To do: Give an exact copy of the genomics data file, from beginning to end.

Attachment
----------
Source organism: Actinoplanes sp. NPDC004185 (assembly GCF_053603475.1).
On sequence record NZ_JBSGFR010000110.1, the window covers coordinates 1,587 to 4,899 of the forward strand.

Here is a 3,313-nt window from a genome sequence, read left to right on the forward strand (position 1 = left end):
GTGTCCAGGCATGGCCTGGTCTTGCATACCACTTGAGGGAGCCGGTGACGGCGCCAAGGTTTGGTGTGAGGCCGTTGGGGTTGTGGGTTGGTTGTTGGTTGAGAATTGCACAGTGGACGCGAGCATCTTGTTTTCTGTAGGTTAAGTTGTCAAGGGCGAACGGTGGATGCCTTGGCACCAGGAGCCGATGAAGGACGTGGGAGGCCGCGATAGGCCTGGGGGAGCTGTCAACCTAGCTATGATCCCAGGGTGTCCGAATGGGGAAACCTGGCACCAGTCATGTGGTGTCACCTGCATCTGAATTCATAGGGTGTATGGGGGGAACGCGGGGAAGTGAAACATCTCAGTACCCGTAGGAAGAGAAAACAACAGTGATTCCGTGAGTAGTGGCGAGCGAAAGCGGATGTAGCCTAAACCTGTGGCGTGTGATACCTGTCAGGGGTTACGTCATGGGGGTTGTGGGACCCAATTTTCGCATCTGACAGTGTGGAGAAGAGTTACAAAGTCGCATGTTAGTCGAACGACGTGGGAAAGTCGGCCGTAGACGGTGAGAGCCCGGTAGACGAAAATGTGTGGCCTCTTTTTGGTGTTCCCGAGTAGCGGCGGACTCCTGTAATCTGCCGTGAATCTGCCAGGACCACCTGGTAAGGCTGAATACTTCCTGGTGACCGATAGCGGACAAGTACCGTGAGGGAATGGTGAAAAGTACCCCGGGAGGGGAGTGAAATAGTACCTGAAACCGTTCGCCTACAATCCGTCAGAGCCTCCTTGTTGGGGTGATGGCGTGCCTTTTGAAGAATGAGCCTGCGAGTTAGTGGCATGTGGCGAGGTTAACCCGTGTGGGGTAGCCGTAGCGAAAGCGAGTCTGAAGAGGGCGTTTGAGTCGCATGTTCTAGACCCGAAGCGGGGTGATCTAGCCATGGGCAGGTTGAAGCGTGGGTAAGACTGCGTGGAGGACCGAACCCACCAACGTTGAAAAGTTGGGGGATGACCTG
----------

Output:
Source organism: Actinoplanes sp. NPDC004185 (assembly GCF_053603475.1).
On sequence record NZ_JBSGFR010000110.1, the window covers coordinates 1,587 to 4,899 of the forward strand.

Here is a 3,313-nt window from a genome sequence, read left to right on the forward strand (position 1 = left end):
GTGTCCAGGCATGGCCTGGTCTTGCATACCACTTGAGGGAGCCGGTGACGGCGCCAAGGTTTGGTGTGAGGCCGTTGGGGTTGTGGGTTGGTTGTTGGTTGAGAATTGCACAGTGGACGCGAGCATCTTGTTTTCTGTAGGTTAAGTTGTCAAGGGCGAACGGTGGATGCCTTGGCACCAGGAGCCGATGAAGGACGTGGGAGGCCGCGATAGGCCTGGGGGAGCTGTCAACCTAGCTATGATCCCAGGGTGTCCGAATGGGGAAACCTGGCACCAGTCATGTGGTGTCACCTGCATCTGAATTCATAGGGTGTATGGGGGGAACGCGGGGAAGTGAAACATCTCAGTACCCGTAGGAAGAGAAAACAACAGTGATTCCGTGAGTAGTGGCGAGCGAAAGCGGATGTAGCCTAAACCTGTGGCGTGTGATACCTGTCAGGGGTTACGTCATGGGGGTTGTGGGACCCAATTTTCGCATCTGACAGTGTGGAGAAGAGTTACAAAGTCGCATGTTAGTCGAACGACGTGGGAAAGTCGGCCGTAGACGGTGAGAGCCCGGTAGACGAAAATGTGTGGCCTCTTTTTGGTGTTCCCGAGTAGCGGCGGACTCCTGTAATCTGCCGTGAATCTGCCAGGACCACCTGGTAAGGCTGAATACTTCCTGGTGACCGATAGCGGACAAGTACCGTGAGGGAATGGTGAAAAGTACCCCGGGAGGGGAGTGAAATAGTACCTGAAACCGTTCGCCTACAATCCGTCAGAGCCTCCTTGTTGGGGTGATGGCGTGCCTTTTGAAGAATGAGCCTGCGAGTTAGTGGCATGTGGCGAGGTTAACCCGTGTGGGGTAGCCGTAGCGAAAGCGAGTCTGAAGAGGGCGTTTGAGTCGCATGTTCTAGACCCGAAGCGGGGTGATCTAGCCATGGGCAGGTTGAAGCGTGGGTAAGACTGCGTGGAGGACCGAACCCACCAACGTTGAAAAGTTGGGGGATGACCTG